"In Circles" pt. VII

January, 1994 - Original History
Chicago, IL

  "Hey, Jake!" A racous laugh from the bar attracted the man's attention and
he turned from the table. A waiterss peered over his shoulder, arms firmly
clapsed around his waist.
  "Whaddya want? Can't you see I'm busy here? You guys know nuthin' about
  Jan grunted and turned back to his beer. "Ain't nothin' private about the
middle of a bar, stupid. Get a room."
  Sam, or Jake as he had begun to think of himself, released the waitress and
strolled back over to the bar. "We have a room. I just wanna get warmed up
down here first."
  Jan took another swig of beer. "Well, find a corner then."
  Sam shook his head. "Man, you're drunk." He slapped the bar surface for
emphasis. "Watch an after-school special or two, willya?"
  "Oh, I did. Taught ya not to smoke pot. See? S'not pot. Can you say 'beer'?
And I'm not drunk." He grinned, putting out his hand. "But I'm taking
donations to get there."
  Sam made a disgusted sound and turned back to the man on his left, suddenly
recalling the real reason he had ceased harassing the waitress. "Sorry 'bout
that. You were sayin'?"
  The man sat ramrod straight on the stool, the only quiet presence in the
entire room.He was medium build, balding, with intense brown eyes. All in
all, he seemed quite ordinary. When he spoke, it was with a slow drawl that
somehow exuded power and the look he nailed Sam with sent rivets of shakes
straight down to his toes. "I was saying that this one had better go
  Sam did his best to look offended. "Sure. Well....what else would you
  The man raised an eyebrow. "Have you been drinking?"
  "Don' drink. Bad for business." A pause. "Mr. Sanders," he added lamely,
pulling his gaze away.
  "I don't do small deals, Mr. Marks, and I expect things to go as planned. I
could employ you for life if I so chose, but mistakes make me very. Unhappy."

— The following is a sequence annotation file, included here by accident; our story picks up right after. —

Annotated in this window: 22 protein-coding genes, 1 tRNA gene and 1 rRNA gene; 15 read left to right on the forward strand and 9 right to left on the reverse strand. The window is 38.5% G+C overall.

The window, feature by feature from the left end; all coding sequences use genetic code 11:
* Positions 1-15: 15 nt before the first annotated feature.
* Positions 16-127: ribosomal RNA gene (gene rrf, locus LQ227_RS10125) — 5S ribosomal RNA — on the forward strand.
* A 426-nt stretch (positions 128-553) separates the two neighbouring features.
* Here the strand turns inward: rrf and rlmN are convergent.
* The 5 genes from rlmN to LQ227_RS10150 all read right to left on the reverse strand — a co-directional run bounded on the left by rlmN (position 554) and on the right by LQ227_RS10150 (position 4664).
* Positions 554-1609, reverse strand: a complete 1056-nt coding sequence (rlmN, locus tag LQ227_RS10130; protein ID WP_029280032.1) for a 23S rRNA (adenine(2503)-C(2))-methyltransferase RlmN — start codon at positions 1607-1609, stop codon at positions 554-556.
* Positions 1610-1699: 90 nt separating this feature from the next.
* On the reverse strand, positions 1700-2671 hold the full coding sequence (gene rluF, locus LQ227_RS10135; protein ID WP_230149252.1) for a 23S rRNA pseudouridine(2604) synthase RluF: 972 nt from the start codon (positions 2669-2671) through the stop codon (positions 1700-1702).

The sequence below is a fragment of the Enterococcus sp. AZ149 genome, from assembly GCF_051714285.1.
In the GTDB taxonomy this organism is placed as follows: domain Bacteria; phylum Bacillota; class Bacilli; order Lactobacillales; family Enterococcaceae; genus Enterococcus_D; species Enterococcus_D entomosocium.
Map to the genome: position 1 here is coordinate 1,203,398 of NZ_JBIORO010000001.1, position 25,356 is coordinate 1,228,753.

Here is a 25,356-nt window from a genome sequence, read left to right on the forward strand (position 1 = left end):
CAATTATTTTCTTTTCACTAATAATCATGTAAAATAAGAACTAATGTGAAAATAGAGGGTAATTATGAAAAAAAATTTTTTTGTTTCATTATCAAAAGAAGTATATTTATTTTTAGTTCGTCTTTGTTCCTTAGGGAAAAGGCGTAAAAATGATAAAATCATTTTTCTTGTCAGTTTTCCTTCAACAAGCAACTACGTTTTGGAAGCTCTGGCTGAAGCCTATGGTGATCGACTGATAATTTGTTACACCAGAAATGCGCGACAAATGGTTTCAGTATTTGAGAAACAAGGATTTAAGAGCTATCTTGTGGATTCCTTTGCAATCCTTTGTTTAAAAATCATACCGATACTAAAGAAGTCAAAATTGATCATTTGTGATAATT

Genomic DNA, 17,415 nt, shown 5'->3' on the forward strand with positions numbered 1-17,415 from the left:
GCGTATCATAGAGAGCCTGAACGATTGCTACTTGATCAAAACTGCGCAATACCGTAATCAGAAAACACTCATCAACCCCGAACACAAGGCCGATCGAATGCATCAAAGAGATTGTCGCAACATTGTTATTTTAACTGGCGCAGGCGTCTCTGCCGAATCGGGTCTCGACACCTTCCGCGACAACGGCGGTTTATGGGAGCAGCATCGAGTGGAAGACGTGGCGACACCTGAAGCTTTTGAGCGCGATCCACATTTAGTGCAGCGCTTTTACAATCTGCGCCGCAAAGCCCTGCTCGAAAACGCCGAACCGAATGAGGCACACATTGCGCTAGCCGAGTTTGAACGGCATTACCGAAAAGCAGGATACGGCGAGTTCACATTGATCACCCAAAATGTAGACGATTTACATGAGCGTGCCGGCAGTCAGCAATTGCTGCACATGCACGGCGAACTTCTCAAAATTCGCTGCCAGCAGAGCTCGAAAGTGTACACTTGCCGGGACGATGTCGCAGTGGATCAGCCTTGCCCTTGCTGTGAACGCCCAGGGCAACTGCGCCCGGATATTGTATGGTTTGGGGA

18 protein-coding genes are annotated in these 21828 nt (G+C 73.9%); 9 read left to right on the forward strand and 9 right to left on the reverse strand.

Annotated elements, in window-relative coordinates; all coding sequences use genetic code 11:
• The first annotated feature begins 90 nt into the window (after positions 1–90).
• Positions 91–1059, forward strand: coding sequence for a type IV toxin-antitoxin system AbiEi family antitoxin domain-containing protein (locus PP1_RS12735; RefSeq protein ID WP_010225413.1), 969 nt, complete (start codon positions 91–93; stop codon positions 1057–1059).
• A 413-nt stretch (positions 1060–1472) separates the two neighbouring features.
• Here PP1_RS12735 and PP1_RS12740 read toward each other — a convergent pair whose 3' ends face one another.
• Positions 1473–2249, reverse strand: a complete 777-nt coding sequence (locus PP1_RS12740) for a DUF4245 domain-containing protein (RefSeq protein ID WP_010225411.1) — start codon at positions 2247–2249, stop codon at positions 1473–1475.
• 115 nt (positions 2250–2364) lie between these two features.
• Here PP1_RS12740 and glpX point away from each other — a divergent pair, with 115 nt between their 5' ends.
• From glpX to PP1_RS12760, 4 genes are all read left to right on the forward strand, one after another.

"Of course."
  Alan Sanders stood slowly and patted Sam on the arm. "Glad we understand
each other. I will be in touch."
  "Oh. Great," he called to Sanders' retreating form. "I need a drink," he
mumbled, turning back. "Better make it a double..."

June, 2010 - Original History
Charleston, SC

  "I'm glad you could come for a visit. Matthew's coming in tomorrow and I've
been wanting you to meet him."
  Al grinned, accepting the lemonaide she offered him. "Well, if he's
anything like Brian, I'm sure we'll get along great."
  Beth laughed lightly. "Not hardly. Matthew takes after his mother."
  "Then I know I'll love him."
  She refused to respond to his flattery, but she blushed slightly. "You look
as if you needed this vacation," she commented.
  "Things are getting pretty hectic in my desk job," he responded dryly.
  "You could retire," she pointed out bluntly.
  He actually appeared to consider it, though she knew he was just humoring
her. "The lack of activity would probably bring on a heart attack."
  "Wouldn't surprise me," she replied, nonplussed.
  They sat in silence for a few minutes as the sun rose over the bay. The
comfortable friendship they had developed was something neither of them would
have thought possible even a couple years back.
  "Mmmm?" She was too comfortable and content to reply decently.
  "I wanted to ask you something."
  This time, his tone caught her attention and she turned to face him. "What
is it, Al?"
  He took her hand carefully, as if afraid it would crumble between his
fingers. "I have to ask you something," he repeated.
  She studied him. "Al..." He could see she knew what was coming, but he had
to say it anyway.
  "Will you marry me?"
  She smiled gently. "Aren't you going to get down on one knee?"
  He sighed. "Would that change your answer?"
  "We both know it wouldn't." She squeezed his hand lovingly. "Al, you never
do give up, do you? If I married you, you would be forever trying to put me
into the void Sam left behind and we both know I wouldn't fit."
  He nodded slowly and released her hand.
  "Had to ask anyhow, huh?" she queried, trying to lighten the moment.
  "I suppose so. I want to tell you something, Beth. I have a confession to
make." She didn't reply, but he felt her eyes on him. "Do you remember April
1, 1969?"
  "Just listen," he insisted, sitting up suddenly.
  "Al, we settled this years ago."
  "I'm not dredging things up." He stopped. "Alright, maybe I am, but I have
a good reason."
  She took his hand again. "What is it?
  In great detail and with slow insistance, he revealed to her the true facts
of those couple days. She was very quiet and watched him the entire time,
though he never met her gaze. "I know you don't regret the way things
happened," he said quietly, "but-"
  She knelt beside him. "Some parts of it, I do. I regret....the hurt, the
blame. I don't regret this." She squeezed his hand. "This," she repeated
  He finally looked at her and saw the tears in her eyes. "I just wanted you